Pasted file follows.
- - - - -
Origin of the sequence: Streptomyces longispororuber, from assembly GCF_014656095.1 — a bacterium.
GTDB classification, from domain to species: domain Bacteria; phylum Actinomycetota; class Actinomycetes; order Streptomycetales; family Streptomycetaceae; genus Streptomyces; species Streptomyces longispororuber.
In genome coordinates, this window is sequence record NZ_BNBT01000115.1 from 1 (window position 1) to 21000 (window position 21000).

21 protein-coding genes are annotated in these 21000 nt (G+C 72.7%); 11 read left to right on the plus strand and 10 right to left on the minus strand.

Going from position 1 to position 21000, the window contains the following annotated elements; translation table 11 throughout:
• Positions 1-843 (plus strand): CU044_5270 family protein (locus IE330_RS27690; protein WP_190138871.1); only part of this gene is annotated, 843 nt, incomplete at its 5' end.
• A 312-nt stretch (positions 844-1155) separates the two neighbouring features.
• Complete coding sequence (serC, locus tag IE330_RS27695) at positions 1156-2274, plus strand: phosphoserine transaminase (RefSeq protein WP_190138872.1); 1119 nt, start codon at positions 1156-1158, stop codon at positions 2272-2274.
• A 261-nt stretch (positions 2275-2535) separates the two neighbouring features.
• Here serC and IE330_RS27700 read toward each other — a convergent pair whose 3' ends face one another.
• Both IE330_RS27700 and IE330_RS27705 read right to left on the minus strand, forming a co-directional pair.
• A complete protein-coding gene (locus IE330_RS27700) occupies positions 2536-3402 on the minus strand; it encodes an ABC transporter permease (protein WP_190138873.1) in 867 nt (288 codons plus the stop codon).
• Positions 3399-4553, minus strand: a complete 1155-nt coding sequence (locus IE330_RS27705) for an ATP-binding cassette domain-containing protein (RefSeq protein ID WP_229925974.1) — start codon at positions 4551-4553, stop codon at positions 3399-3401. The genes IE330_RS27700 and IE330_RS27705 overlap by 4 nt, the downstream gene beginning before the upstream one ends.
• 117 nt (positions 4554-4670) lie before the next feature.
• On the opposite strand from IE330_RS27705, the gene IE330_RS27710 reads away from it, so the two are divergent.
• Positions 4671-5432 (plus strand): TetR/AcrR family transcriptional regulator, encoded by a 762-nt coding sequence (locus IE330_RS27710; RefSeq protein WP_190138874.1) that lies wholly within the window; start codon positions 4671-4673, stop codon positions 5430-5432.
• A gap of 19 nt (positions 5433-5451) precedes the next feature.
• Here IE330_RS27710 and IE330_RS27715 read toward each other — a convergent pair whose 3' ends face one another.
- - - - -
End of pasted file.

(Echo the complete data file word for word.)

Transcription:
Origin of the sequence: Streptomyces longispororuber, from assembly GCF_014656095.1 — a bacterium.
GTDB classification, from domain to species: domain Bacteria; phylum Actinomycetota; class Actinomycetes; order Streptomycetales; family Streptomycetaceae; genus Streptomyces; species Streptomyces longispororuber.
In genome coordinates, this window is sequence record NZ_BNBT01000115.1 from 1 (window position 1) to 21000 (window position 21000).

21 protein-coding genes are annotated in these 21000 nt (G+C 72.7%); 11 read left to right on the plus strand and 10 right to left on the minus strand.

Going from position 1 to position 21000, the window contains the following annotated elements; translation table 11 throughout:
• Positions 1-843 (plus strand): CU044_5270 family protein (locus IE330_RS27690; protein WP_190138871.1); only part of this gene is annotated, 843 nt, incomplete at its 5' end.
• A 312-nt stretch (positions 844-1155) separates the two neighbouring features.
• Complete coding sequence (serC, locus tag IE330_RS27695) at positions 1156-2274, plus strand: phosphoserine transaminase (RefSeq protein WP_190138872.1); 1119 nt, start codon at positions 1156-1158, stop codon at positions 2272-2274.
• A 261-nt stretch (positions 2275-2535) separates the two neighbouring features.
• Here serC and IE330_RS27700 read toward each other — a convergent pair whose 3' ends face one another.
• Both IE330_RS27700 and IE330_RS27705 read right to left on the minus strand, forming a co-directional pair.
• A complete protein-coding gene (locus IE330_RS27700) occupies positions 2536-3402 on the minus strand; it encodes an ABC transporter permease (protein WP_190138873.1) in 867 nt (288 codons plus the stop codon).
• Positions 3399-4553, minus strand: a complete 1155-nt coding sequence (locus IE330_RS27705) for an ATP-binding cassette domain-containing protein (RefSeq protein ID WP_229925974.1) — start codon at positions 4551-4553, stop codon at positions 3399-3401. The genes IE330_RS27700 and IE330_RS27705 overlap by 4 nt, the downstream gene beginning before the upstream one ends.
• 117 nt (positions 4554-4670) lie before the next feature.
• On the opposite strand from IE330_RS27705, the gene IE330_RS27710 reads away from it, so the two are divergent.
• Positions 4671-5432 (plus strand): TetR/AcrR family transcriptional regulator, encoded by a 762-nt coding sequence (locus IE330_RS27710; RefSeq protein WP_190138874.1) that lies wholly within the window; start codon positions 4671-4673, stop codon positions 5430-5432.
• A gap of 19 nt (positions 5433-5451) precedes the next feature.
• Here IE330_RS27710 and IE330_RS27715 read toward each other — a convergent pair whose 3' ends face one another.